The Human Eye and the Colourful World

You have studied in the previous chapter about refraction of light by lenses. You also studied the nature, position and relative size of images formed by lenses. How can these ideas help us in the study of the human eye? The human eye uses light and enables us to see objects around us. It has a lens in its structure. What is the function of the lens in a human eye? How do the lenses used in spectacles correct defects of vision? Let us consider these questions in this chapter.

We have learnt in the previous chapter about light and some of its properties. In this chapter, we shall use these ideas to study some of the optical phenomena in nature. We shall also discuss about rainbow formation, splitting of white light and blue colour of the sky.


The human eye is one of the most valuable and sensitive sense organs. It enables us to see the wonderful world and the colours around us. On closing the eyes, we can identify objects to some extent by their smell, taste, sound they make or by touch. It is, however, impossible to identify colours while closing the eyes. Thus, of all the sense organs, the human eye is the most significant one as it enables us to see the beautiful, colourful world around us.

The human eye is like a camera. Its lens system forms an image on a light-sensitive screen called the retina. Light enters the eye through a thin membrane called the cornea. It forms the transparent bulge on the front surface of the eyeball as shown in Fig. 11.1. The eyeball is approximately spherical in shape with a diameter of about 2.3 cm. Most of the refraction for the light rays entering the eye occurs at the outer surface of the cornea. The crystalline lens merely provides the finer adjustment of focal length required to focus objects at different distances on the retina. We find a structure called iris behind the cornea. Iris is a dark muscular diaphragm that controls the size of the pupil. The pupil regulates and controls the amount of light entering the eye. The eye lens forms an inverted real image of the object on the retina. The retina is a delicate membrane having enormous number of light-sensitive cells. The light-sensitive cells get activated upon illumination and generate electrical signals. These signals are sent to the brain via the optic nerves. The brain interprets these signals, and finally, processes the information so that we perceive objects as they are.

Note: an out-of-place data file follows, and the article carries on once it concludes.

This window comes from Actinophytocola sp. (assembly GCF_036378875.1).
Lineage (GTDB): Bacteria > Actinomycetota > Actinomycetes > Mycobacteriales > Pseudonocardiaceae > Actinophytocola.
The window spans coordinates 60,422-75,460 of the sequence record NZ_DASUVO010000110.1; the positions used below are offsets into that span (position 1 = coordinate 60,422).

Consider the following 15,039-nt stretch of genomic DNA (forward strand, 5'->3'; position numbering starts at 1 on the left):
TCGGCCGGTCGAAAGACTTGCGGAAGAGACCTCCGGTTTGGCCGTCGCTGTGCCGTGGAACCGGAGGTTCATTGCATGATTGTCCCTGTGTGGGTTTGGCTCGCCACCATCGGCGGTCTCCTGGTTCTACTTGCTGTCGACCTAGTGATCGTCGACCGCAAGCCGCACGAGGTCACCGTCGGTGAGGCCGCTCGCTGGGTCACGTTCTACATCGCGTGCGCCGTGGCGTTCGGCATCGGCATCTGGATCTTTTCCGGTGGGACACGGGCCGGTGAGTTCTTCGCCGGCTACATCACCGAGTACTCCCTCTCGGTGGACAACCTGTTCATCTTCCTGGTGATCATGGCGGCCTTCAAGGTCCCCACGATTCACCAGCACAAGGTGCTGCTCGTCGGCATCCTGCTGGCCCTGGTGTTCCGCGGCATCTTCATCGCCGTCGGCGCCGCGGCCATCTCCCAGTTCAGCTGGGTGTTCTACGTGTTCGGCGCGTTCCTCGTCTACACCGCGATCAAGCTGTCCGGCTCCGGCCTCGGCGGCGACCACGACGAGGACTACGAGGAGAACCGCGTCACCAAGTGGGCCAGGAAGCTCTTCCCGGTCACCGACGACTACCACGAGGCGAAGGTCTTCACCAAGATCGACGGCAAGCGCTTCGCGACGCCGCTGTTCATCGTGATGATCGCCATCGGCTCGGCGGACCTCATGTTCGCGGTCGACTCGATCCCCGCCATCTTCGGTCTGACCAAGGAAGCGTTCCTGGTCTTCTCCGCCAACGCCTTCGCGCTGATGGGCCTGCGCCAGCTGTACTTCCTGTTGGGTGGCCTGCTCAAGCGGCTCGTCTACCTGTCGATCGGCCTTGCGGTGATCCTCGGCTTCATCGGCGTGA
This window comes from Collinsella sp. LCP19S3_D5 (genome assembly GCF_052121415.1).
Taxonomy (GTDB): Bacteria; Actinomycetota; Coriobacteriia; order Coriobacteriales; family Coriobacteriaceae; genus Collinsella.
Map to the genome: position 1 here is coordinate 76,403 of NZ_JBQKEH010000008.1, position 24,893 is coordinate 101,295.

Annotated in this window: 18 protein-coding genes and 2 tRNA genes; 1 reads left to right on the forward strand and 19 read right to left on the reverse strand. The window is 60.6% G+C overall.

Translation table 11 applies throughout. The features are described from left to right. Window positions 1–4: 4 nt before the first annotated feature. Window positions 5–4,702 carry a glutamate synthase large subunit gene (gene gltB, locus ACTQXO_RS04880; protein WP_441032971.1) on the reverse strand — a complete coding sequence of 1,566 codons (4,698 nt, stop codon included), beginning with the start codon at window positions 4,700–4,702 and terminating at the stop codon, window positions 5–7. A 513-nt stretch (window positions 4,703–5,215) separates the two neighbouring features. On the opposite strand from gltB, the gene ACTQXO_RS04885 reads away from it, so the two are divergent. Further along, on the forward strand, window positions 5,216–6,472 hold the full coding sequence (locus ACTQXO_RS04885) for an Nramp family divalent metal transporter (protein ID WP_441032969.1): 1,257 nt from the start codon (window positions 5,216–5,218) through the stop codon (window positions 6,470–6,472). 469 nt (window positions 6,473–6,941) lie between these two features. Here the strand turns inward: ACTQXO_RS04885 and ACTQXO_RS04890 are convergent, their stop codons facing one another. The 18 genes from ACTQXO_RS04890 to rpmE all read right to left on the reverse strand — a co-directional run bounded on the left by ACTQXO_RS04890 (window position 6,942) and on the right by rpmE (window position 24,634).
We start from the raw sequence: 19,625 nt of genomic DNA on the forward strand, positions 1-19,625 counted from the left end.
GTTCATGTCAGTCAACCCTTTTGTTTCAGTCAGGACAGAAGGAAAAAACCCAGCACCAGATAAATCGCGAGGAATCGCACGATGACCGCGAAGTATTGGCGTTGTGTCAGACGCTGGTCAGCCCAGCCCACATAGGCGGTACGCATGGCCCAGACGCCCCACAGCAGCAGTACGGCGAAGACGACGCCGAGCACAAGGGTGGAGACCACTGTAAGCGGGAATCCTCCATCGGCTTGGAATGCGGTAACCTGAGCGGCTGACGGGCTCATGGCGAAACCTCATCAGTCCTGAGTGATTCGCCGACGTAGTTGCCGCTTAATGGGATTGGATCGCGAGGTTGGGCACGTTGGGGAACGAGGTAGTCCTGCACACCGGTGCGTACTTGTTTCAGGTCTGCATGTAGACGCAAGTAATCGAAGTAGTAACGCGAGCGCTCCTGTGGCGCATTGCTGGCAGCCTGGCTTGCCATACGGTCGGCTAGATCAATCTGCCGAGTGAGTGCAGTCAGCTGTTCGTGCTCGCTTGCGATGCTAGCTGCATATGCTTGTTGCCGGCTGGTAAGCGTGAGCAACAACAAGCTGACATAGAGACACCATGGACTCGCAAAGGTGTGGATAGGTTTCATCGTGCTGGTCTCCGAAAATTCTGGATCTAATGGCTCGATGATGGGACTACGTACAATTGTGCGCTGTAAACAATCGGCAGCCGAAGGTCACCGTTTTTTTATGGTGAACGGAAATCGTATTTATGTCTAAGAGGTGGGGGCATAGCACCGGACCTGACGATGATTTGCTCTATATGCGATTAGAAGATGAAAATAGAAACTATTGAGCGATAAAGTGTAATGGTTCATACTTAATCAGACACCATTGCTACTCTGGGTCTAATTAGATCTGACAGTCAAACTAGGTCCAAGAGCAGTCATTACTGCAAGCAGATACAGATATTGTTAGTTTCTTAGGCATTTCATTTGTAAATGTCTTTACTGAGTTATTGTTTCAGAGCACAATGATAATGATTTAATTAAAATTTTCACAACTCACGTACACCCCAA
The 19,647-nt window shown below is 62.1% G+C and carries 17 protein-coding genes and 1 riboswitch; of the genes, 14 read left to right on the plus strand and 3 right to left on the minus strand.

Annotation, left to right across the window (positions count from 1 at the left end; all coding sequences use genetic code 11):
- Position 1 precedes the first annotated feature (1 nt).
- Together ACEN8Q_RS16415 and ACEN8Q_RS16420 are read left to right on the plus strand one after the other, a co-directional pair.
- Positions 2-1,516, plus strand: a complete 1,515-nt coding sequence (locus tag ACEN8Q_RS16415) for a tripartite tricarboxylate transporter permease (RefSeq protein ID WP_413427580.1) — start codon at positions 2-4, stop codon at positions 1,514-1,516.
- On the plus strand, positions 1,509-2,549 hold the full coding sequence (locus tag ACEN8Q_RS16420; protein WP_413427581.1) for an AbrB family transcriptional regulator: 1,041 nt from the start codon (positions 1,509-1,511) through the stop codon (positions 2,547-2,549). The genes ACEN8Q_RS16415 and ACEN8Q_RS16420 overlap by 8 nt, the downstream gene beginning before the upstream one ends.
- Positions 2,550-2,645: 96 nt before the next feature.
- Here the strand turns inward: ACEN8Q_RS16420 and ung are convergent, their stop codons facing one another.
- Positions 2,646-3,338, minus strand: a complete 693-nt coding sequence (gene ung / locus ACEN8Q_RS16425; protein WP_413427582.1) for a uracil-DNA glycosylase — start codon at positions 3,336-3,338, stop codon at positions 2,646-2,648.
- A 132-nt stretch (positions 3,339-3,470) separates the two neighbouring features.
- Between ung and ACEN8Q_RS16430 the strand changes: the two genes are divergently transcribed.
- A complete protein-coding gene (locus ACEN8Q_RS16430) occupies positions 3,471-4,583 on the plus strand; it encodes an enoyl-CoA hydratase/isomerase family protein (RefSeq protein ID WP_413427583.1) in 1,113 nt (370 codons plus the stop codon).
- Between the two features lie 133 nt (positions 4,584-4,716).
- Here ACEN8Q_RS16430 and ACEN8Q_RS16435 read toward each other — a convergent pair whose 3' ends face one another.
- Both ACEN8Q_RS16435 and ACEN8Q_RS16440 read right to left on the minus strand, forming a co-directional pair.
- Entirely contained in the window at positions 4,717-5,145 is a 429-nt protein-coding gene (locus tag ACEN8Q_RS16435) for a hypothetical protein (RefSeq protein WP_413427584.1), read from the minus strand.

Figure 11.1 The human eye

Do You Know?

Damage to or malfunction of any part of the visual system can lead to significant loss of visual functioning. For example, if any of the structures involved in the transmission of light, like the cornea, pupil, eye lens, aqueous humour and vitreous humour or those responsible for conversion of light to electrical impulse, like the retina or even the optic nerve that transmits these impulses to the brain, is damaged, it will result in visual impairment.You might have experienced that you are not able to see objects clearly for some time when you enter from bright light to a room with dim light. After sometime, however, you may be able to see things in the dim-lit room. The pupil of an eye acts like a variable aperture whose size can be varied with the help of the iris. When the light is very bright, the iris contracts the pupil to allow less light to enter the eye. However, in dim light the iris expands the pupil to allow more light to enter the eye. Thus, the pupil opens completely through the relaxation of the iris.

11.1.1 Power of Accommodation

The eye lens is composed of a fibrous, jelly-like material. Its curvature can be modified to some extent by the ciliary muscles. The change in the curvature of the eye lens can thus change its focal length. When the muscles are relaxed, the lens becomes thin. Thus, its focal length increases. This enables us to see distant objects clearly. When you are looking at objects closer to the eye, the ciliary muscles contract. This increases the curvature of the eye lens. The eye lens then becomes thicker. Consequently, the focal length of the eye lens decreases. This enables us to see nearby objects clearly.

The ability of the eye lens to adjust its focal length is called accommodation. However, the focal length of the eye lens cannot be decreased below a certain minimum limit. Try to read a printed page by holding it very close to your eyes. You may see the image being blurred or feel strain in the eye. To see an object comfortably and distinctly, you must hold it at about 25 cm from the eyes. The minimum distance, at which objects can be seen most distinctly without strain, is called the least distance of distinct vision. It is also called the near point of the eye. For a young adult with normal vision, the near point is about 25 cm. The farthest point upto which the eye can see objects clearly is called the far point of the eye. It is infinity for a normal eye. You may note here a normal eye can see objects clearly that are between 25 cm and infinity.

Sometimes, the crystalline lens of people at old age becomes milky and cloudy. This condition is called cataract. This causes partial or complete loss of vision. It is possible to restore vision through a cataract surgery.

Do You Know?

Why do we have two eyes for vision and not just one?

There are several advantages of our having two eyes instead of one. It gives a wider field of view. A human being has a horizontal field of view of about 150° with one eye and of about 180° with two eyes. The ability to detect faint objects is, of course, enhanced with two detectors instead of one.